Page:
I knew this fellow once, let’s call him Shawn, whose heart was in the right place. He was a documentary filmmaker and he decided to make a piece for TV about people who left high-paying jobs to go into teaching. It was useful,he explained to me, to understand why people would do such a wonderful and dramatic thing, how they changed, and the ins and outs of their challenging decision.
None of it sat well with me. I have a chip on my shoulder about career-changers who go into education to “save” kids and be “more fulfilled.” (My community is not your self-help/ missionary project. Please for the love of God, go back from whence you came from and save yourself, thank you very much). What about the people who don’t change?, I threw at Shawn. What about the people who do this work for the long haul, have been in it since the beginning, and don’t leave? What about their stories? What about their moments of recommitment — what about how they stay?
Shawn was good-humored about my annoyance. He may have patted me on the head. Not good TV, as it turns out. Viewers don’t watch TV about the boring, daily work of trying to make the world a better place.
It is the two-year anniversary of the Ferguson Uprising today, and I am thinking a lot about my choice to stay woke. I am employed in education, and work towards ending anti-racist oppression towards immigrants, blacks and other people of color by centering authentic love in policy and practice. At 24 years old I took a job as a middle-school teacher in the South Bronx. After about two years — during which I was regularly screamed at by my exhausted and overwhelmed principal, saw bugs crawl out of the shirt of my favorite student who was living in a homeless shelter, and had a young boy look me dead on and tell me that he knew he would end up in jail — I thought about leaving public school teaching. Instead, I joined a team of teachers to found a progressive school designed to create a space of love and rigorous learning for immigrant young people, many of whom had survived war, brutal immigration journeys and who were undocumented. Two years later, I again pondered a different career, but instead applied to graduate school. There were many early successes: I studied the sociology of race and racism under top scholars, and was trained as an anthropologist. My dissertation, nominated for several awards, discussed how newly-arrived immigrant youth experienced a sense of belonging in a diverse and multilingual high school.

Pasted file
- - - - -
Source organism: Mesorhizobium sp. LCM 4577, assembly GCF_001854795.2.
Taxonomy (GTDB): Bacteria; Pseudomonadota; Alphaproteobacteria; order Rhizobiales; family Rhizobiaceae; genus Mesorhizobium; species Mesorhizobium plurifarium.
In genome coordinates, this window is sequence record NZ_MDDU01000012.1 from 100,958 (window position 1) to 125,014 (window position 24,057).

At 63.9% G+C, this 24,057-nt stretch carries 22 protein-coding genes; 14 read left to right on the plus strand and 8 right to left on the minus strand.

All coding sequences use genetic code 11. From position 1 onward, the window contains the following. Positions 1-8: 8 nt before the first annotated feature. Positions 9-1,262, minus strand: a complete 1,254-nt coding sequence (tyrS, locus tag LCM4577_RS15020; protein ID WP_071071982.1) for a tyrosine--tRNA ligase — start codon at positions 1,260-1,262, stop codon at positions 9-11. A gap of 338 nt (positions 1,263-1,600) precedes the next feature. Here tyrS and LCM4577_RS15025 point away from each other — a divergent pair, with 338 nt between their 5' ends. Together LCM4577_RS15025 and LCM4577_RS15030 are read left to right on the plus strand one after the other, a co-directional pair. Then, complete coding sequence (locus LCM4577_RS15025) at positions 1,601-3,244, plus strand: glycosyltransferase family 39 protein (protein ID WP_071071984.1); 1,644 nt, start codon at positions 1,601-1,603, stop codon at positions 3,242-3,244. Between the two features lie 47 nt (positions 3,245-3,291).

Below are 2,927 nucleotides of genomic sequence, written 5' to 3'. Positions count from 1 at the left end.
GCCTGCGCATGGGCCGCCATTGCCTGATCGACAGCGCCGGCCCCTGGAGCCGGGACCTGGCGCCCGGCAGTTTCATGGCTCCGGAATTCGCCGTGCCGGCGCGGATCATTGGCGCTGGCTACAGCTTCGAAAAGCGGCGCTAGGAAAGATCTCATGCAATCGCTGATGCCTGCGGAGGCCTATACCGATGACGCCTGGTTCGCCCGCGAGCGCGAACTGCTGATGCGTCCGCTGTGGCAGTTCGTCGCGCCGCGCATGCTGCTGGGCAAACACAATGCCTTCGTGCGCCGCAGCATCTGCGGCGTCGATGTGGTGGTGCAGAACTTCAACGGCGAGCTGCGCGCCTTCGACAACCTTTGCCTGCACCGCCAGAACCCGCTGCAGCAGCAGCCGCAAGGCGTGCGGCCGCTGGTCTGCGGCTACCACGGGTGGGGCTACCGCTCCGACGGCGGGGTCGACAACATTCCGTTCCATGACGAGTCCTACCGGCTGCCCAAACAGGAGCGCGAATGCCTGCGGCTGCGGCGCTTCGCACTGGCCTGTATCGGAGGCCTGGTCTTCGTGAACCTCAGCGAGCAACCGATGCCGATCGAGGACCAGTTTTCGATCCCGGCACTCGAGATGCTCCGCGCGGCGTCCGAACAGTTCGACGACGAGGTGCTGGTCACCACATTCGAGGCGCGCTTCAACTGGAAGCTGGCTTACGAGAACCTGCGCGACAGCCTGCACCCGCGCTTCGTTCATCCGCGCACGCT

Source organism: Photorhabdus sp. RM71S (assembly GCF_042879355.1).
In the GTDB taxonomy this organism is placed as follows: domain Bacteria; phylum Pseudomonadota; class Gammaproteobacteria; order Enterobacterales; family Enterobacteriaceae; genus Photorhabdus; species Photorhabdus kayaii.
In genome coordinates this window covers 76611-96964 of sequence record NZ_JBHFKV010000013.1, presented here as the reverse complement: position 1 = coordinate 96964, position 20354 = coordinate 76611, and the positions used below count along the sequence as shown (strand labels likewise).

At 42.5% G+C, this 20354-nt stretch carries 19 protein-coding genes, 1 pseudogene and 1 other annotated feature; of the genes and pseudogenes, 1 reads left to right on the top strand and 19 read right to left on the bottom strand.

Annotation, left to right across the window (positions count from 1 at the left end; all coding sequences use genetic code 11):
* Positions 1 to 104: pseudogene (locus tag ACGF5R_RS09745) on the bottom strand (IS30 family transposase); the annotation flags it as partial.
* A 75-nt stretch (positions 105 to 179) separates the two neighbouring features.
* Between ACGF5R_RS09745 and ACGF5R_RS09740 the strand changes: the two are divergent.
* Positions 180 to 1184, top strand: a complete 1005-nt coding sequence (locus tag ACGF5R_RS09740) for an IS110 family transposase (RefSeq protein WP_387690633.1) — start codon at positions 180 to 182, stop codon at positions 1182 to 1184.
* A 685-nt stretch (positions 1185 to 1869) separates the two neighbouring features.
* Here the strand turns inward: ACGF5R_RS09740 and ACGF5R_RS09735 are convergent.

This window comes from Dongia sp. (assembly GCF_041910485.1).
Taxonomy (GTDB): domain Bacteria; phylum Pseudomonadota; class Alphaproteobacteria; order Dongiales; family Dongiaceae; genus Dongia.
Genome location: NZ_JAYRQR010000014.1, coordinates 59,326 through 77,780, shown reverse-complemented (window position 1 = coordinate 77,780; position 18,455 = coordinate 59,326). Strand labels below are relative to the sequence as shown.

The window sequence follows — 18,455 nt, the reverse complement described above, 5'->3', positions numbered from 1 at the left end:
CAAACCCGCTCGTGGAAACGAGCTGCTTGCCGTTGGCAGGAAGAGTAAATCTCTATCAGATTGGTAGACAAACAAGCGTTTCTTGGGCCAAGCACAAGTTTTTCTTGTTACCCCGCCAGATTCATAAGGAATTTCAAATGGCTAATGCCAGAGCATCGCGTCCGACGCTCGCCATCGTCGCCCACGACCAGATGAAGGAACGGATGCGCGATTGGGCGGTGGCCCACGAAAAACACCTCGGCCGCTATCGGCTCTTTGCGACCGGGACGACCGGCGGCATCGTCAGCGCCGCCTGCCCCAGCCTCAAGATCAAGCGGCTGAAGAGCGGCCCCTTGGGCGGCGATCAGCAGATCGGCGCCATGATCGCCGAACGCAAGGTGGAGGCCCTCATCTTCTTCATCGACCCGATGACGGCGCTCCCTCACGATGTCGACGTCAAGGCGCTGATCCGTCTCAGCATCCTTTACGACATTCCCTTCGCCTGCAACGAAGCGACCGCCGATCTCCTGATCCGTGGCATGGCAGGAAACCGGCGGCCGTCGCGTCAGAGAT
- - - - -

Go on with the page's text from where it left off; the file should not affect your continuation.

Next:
And then came the failures. Ten years after I began my journey in K-12 teaching, I took a job in Hawai’i, where I encountered a style of racism that I didn’t know was possible. (Immigrants were called “cockroaches” and the entire state was out of compliance on key education resources for immigrant students). I designed a program for a local university to certify teachers of immigrants in culturally-sensitive, bilingual and anti-racist pedagogies. After years of work, the program wasn’t adopted and I left to return to NYC. Nothing I had worked for came to fruition. I knew that if I didn’t go back to NYC, I would leave the work entirely; I needed to be in a community of activists so that I could receive the support and nourishment I needed to continue in anti-racist education work. Then, came the mundane: hundreds of hours of teaching undergraduate students and in-service teachers, millions of words written in blogs and postings and research articles. From success to failure to the mundane, I have reached the following conclusion:
Staying woke ain’t for the faint of heart, you feel me?
I share this detailed and brutally honest personal account as a way to highlight the following: it is true that it is incredibly brave to leave a high-paying finance job to go into work that is about justice and civil rights. My goal is not to take that away from anyone. But in my experience, deciding to do the work is the easy part. It is the staying part that will take every ounce of you, the part you will revisit and question, the part that matters.